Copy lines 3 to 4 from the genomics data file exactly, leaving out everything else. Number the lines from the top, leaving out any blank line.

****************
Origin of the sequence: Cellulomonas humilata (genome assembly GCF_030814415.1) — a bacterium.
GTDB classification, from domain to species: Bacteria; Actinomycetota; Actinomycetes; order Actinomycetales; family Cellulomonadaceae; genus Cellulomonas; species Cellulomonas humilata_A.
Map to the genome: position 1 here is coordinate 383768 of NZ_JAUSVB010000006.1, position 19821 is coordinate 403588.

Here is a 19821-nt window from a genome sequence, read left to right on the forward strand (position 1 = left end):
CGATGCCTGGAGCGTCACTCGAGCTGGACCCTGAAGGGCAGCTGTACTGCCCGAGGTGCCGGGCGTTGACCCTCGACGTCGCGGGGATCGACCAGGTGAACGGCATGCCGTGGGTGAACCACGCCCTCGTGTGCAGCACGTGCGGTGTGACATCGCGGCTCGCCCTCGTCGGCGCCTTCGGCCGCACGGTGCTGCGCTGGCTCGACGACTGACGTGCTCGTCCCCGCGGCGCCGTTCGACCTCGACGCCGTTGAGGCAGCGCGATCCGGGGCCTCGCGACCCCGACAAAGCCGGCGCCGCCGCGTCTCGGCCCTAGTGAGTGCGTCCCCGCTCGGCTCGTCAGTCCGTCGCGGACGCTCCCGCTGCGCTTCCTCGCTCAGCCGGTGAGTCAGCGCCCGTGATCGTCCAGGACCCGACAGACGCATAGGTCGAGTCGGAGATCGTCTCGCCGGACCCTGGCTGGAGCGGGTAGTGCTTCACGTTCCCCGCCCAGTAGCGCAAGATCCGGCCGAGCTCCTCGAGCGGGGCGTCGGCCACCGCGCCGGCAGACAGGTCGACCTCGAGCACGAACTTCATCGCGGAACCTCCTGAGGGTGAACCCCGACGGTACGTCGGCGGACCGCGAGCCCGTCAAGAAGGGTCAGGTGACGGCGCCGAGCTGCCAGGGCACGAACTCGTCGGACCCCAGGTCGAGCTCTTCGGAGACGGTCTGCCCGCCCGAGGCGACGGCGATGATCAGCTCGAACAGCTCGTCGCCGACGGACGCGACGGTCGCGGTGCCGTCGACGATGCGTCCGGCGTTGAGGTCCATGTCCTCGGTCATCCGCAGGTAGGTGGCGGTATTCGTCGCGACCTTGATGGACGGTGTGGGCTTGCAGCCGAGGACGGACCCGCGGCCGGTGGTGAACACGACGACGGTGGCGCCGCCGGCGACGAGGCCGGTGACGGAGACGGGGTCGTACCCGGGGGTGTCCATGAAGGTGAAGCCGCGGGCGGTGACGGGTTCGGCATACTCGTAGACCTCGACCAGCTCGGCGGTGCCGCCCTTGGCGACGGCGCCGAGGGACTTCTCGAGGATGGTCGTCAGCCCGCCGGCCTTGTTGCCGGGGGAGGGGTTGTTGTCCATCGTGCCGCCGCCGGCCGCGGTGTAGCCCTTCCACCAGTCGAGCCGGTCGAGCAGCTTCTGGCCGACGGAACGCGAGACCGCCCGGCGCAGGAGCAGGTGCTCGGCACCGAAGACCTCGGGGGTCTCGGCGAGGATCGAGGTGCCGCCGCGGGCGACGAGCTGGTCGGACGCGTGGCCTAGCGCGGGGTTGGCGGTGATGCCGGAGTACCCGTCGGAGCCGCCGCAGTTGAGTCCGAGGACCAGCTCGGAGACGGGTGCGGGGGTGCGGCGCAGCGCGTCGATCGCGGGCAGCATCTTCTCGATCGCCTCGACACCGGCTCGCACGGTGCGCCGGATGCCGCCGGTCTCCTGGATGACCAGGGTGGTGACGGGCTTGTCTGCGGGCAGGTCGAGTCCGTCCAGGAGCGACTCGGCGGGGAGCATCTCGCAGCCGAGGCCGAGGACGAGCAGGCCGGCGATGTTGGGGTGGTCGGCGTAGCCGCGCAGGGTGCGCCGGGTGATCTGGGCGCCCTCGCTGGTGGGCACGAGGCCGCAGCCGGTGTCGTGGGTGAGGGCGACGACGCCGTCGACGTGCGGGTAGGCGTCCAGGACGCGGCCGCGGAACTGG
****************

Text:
Map to the genome: position 1 here is coordinate 383768 of NZ_JAUSVB010000006.1, position 19821 is coordinate 403588.

Here is a 19821-nt window from a genome sequence, read left to right on the forward strand (position 1 = left end):